No one watches Miss Universe pageants to exercise their intellect. But Miss Universe 2000 is one very rare and notable exception. Katja Thomsen Grien, the then Miss Uruguay, made it into the last five finalists, only to be flummoxed by what is perhaps the most difficult and profound question ever asked in any pageantry. Her question, set earlier by Miss India, Priyanka Chopra, was simply nine words long: “If ignorance is bliss, why do we seek knowledge?”
Miss Uruguay, whose first language was not English, struggled to understand, let alone answer the question. Nonetheless, brave Miss Uruguay, choosing not to request any help from a translator, did finally give a fairly competent answer: ignorance, she opined, was the source of world problems at that time.
I remember catching that particular Miss Universe episode on TV that time, and I remembered thinking, “Wait a minute. Ignorance isn’t bliss because ignorance means none or lack of knowledge. Really, who wants to be stupid?” Easy peasy. Question successfully answered.
Or so I thought.
Fast forward nearly twenty years later, I picked up the book “Agnotology: The Making & Unmaking of Ignorance”, a collection of academic articles, edited by Robert Proctor and Londa Schiebinger, and this book made me realize that most people’s understanding of ignorance, including mine, is incomplete, that ignorance is not a simple case of just being the opposite of knowledge.
Contrary to common belief, ignorance does not always mean an absence of knowledge. Ignorance can include false knowledge – and in certain cases, ignorance is actually good and desirable (and, yes, bliss too) and even our right to have.
Ignorance appears in several forms, one of which is inherent in science. Ignorance is a resource that drives science. We humans are naturally inquisitive creatures. We are creatures uncomfortable in our ignorance: of not knowing or knowing too little. Our ignorance prompts us to inquire, to observe and collect information, and to understand – and science is a methodological manner by which we use to reduce our ignorance. The whole point of science is to fill in gaps in knowledge – but ignorance cannot be completely eliminated, and very often, as any scientist can attest, more knowledge actually begets more ignorance.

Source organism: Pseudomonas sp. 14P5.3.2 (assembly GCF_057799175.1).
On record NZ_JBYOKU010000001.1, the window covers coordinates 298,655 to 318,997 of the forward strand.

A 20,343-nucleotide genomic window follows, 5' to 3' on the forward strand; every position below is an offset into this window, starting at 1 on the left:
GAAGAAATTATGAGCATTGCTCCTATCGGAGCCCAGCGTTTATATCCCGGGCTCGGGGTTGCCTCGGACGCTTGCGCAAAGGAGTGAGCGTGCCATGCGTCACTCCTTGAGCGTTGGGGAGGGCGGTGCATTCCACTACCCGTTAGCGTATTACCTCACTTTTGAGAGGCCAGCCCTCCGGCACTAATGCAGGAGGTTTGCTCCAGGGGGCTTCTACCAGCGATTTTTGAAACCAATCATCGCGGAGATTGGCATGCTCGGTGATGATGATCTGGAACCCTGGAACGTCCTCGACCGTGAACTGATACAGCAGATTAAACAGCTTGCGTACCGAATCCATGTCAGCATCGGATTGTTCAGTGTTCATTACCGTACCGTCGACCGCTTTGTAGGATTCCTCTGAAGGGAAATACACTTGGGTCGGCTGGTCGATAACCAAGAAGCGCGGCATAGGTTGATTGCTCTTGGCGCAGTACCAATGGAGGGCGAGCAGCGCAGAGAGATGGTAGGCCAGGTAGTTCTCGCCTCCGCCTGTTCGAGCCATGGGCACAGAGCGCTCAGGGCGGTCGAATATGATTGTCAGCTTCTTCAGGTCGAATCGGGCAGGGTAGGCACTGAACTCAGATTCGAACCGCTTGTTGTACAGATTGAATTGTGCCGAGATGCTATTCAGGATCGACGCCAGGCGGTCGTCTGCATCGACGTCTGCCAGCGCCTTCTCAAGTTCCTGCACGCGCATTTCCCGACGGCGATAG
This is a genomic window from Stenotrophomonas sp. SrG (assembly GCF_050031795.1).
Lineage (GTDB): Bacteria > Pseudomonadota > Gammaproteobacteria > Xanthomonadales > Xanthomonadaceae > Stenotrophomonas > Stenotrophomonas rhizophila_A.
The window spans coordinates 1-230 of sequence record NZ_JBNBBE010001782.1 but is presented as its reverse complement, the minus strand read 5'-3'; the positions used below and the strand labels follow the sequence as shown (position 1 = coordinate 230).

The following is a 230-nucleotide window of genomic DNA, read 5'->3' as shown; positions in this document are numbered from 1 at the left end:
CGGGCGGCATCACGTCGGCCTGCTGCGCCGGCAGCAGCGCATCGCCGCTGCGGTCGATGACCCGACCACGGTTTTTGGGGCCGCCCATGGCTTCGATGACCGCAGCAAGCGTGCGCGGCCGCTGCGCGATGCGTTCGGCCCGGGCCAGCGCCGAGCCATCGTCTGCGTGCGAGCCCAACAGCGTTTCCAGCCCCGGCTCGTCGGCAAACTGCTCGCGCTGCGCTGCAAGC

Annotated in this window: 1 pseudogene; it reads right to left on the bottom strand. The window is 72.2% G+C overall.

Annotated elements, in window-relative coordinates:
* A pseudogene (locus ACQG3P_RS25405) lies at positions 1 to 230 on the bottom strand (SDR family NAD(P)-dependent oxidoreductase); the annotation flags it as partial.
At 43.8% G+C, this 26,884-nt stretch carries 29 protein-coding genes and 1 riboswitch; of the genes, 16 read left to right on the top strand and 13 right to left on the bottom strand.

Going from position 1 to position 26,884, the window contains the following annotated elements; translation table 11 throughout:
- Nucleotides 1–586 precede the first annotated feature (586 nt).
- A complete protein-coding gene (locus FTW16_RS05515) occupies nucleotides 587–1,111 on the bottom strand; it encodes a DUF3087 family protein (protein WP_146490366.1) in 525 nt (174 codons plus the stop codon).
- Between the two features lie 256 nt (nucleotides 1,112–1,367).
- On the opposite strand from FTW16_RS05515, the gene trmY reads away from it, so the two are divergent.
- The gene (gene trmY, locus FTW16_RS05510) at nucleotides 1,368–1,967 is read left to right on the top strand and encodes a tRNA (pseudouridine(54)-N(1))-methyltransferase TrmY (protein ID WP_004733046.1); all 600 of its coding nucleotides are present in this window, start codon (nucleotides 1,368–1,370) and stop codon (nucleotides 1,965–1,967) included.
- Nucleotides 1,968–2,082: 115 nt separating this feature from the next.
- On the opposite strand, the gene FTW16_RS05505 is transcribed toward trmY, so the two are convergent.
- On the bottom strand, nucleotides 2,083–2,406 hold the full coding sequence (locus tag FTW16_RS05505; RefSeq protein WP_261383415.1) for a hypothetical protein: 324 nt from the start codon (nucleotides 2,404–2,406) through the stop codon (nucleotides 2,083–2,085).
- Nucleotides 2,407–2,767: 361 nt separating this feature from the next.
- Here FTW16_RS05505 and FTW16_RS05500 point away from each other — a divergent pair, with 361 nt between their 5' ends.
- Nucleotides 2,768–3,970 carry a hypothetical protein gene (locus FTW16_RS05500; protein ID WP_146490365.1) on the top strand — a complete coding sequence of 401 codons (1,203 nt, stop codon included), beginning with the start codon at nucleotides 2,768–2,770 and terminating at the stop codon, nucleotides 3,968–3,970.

Socrates famously once said, “The more you know, the more you realize how little you know.” We answer some questions only to realize there are even more questions to answer. But this is not to say science is a worthless pursuit. Far from it. Science is forever pushing forward the boundaries of knowledge. It is science, not religion or other superstitions, that has revealed more about us, our environment, and our history and possible futures.
Ignorance can also be a product of deliberate omission. We cannot, for instance, possibly understand, know, or focus on everything. Science continuously chips away at our ignorance, but by choosing to focus or study on certain aspects of our ignorance, we inevitably leave some of our ignorance unanswered and unexplored. Over time, Proctor and Schiebinger remarked, the price of our selection is “lost knowledge”: we become ignorant of what we do not know.
But not all knowledge is good: some are dangerous. There are many examples which we wish we could put back the “genie in the bottle”. Knowledge that enabled us to create nuclear or biological weapons, knowledge about torture, and unethical animal or human studies are only some examples about which we wish we had remained ignorant.